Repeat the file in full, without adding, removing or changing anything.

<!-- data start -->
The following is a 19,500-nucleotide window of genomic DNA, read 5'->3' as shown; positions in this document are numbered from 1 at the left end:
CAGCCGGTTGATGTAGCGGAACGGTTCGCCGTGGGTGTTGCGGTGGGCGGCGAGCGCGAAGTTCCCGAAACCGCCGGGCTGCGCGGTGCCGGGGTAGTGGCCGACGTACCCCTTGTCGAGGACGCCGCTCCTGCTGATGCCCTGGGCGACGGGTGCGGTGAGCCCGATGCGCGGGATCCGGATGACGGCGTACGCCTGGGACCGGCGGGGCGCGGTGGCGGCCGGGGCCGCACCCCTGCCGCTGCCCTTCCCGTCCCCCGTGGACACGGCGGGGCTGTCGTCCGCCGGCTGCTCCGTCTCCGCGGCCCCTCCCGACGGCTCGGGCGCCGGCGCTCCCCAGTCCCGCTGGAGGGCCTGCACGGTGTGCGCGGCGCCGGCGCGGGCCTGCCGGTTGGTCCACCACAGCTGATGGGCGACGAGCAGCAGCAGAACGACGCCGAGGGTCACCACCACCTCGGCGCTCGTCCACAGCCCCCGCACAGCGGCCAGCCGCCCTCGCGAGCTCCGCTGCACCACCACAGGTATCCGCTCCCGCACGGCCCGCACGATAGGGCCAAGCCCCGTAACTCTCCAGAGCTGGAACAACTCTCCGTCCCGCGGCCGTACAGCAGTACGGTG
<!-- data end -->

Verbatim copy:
The following is a 19,500-nucleotide window of genomic DNA, read 5'->3' as shown; positions in this document are numbered from 1 at the left end:
CAGCCGGTTGATGTAGCGGAACGGTTCGCCGTGGGTGTTGCGGTGGGCGGCGAGCGCGAAGTTCCCGAAACCGCCGGGCTGCGCGGTGCCGGGGTAGTGGCCGACGTACCCCTTGTCGAGGACGCCGCTCCTGCTGATGCCCTGGGCGACGGGTGCGGTGAGCCCGATGCGCGGGATCCGGATGACGGCGTACGCCTGGGACCGGCGGGGCGCGGTGGCGGCCGGGGCCGCACCCCTGCCGCTGCCCTTCCCGTCCCCCGTGGACACGGCGGGGCTGTCGTCCGCCGGCTGCTCCGTCTCCGCGGCCCCTCCCGACGGCTCGGGCGCCGGCGCTCCCCAGTCCCGCTGGAGGGCCTGCACGGTGTGCGCGGCGCCGGCGCGGGCCTGCCGGTTGGTCCACCACAGCTGATGGGCGACGAGCAGCAGCAGAACGACGCCGAGGGTCACCACCACCTCGGCGCTCGTCCACAGCCCCCGCACAGCGGCCAGCCGCCCTCGCGAGCTCCGCTGCACCACCACAGGTATCCGCTCCCGCACGGCCCGCACGATAGGGCCAAGCCCCGTAACTCTCCAGAGCTGGAACAACTCTCCGTCCCGCGGCCGTACAGCAGTACGGTG